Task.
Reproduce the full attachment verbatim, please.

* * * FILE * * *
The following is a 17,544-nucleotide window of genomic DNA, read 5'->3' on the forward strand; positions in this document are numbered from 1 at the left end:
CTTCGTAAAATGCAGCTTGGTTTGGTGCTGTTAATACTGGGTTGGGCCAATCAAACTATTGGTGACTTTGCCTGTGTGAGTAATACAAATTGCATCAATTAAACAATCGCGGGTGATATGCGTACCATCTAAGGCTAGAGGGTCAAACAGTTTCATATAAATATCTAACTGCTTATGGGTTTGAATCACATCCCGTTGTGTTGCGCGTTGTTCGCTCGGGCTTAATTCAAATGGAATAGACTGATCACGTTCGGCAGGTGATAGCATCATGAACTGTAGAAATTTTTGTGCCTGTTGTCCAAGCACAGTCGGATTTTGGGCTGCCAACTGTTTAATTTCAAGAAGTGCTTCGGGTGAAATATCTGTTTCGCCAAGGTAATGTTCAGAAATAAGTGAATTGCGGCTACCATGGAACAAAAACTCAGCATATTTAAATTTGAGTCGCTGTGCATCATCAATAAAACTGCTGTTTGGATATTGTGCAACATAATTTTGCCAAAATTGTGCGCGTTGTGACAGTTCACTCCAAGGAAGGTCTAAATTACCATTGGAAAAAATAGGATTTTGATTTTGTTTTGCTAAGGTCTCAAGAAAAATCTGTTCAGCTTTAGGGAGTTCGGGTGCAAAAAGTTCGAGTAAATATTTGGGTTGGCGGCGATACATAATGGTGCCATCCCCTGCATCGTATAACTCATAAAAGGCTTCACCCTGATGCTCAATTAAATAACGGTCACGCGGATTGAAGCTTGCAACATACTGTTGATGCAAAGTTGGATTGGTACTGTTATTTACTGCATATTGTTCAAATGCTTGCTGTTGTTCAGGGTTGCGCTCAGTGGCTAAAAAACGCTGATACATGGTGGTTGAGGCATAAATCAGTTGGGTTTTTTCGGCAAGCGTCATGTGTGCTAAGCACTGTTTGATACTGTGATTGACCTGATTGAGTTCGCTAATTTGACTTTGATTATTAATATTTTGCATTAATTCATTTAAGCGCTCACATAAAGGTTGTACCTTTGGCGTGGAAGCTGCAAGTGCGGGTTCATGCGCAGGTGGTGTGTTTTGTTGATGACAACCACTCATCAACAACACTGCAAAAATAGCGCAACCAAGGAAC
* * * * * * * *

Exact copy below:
The following is a 17,544-nucleotide window of genomic DNA, read 5'->3' on the forward strand; positions in this document are numbered from 1 at the left end:
CTTCGTAAAATGCAGCTTGGTTTGGTGCTGTTAATACTGGGTTGGGCCAATCAAACTATTGGTGACTTTGCCTGTGTGAGTAATACAAATTGCATCAATTAAACAATCGCGGGTGATATGCGTACCATCTAAGGCTAGAGGGTCAAACAGTTTCATATAAATATCTAACTGCTTATGGGTTTGAATCACATCCCGTTGTGTTGCGCGTTGTTCGCTCGGGCTTAATTCAAATGGAATAGACTGATCACGTTCGGCAGGTGATAGCATCATGAACTGTAGAAATTTTTGTGCCTGTTGTCCAAGCACAGTCGGATTTTGGGCTGCCAACTGTTTAATTTCAAGAAGTGCTTCGGGTGAAATATCTGTTTCGCCAAGGTAATGTTCAGAAATAAGTGAATTGCGGCTACCATGGAACAAAAACTCAGCATATTTAAATTTGAGTCGCTGTGCATCATCAATAAAACTGCTGTTTGGATATTGTGCAACATAATTTTGCCAAAATTGTGCGCGTTGTGACAGTTCACTCCAAGGAAGGTCTAAATTACCATTGGAAAAAATAGGATTTTGATTTTGTTTTGCTAAGGTCTCAAGAAAAATCTGTTCAGCTTTAGGGAGTTCGGGTGCAAAAAGTTCGAGTAAATATTTGGGTTGGCGGCGATACATAATGGTGCCATCCCCTGCATCGTATAACTCATAAAAGGCTTCACCCTGATGCTCAATTAAATAACGGTCACGCGGATTGAAGCTTGCAACATACTGTTGATGCAAAGTTGGATTGGTACTGTTATTTACTGCATATTGTTCAAATGCTTGCTGTTGTTCAGGGTTGCGCTCAGTGGCTAAAAAACGCTGATACATGGTGGTTGAGGCATAAATCAGTTGGGTTTTTTCGGCAAGCGTCATGTGTGCTAAGCACTGTTTGATACTGTGATTGACCTGATTGAGTTCGCTAATTTGACTTTGATTATTAATATTTTGCATTAATTCATTTAAGCGCTCACATAAAGGTTGTACCTTTGGCGTGGAAGCTGCAAGTGCGGGTTCATGCGCAGGTGGTGTGTTTTGTTGATGACAACCACTCATCAACAACACTGCAAAAATAGCGCAACCAAGGAAC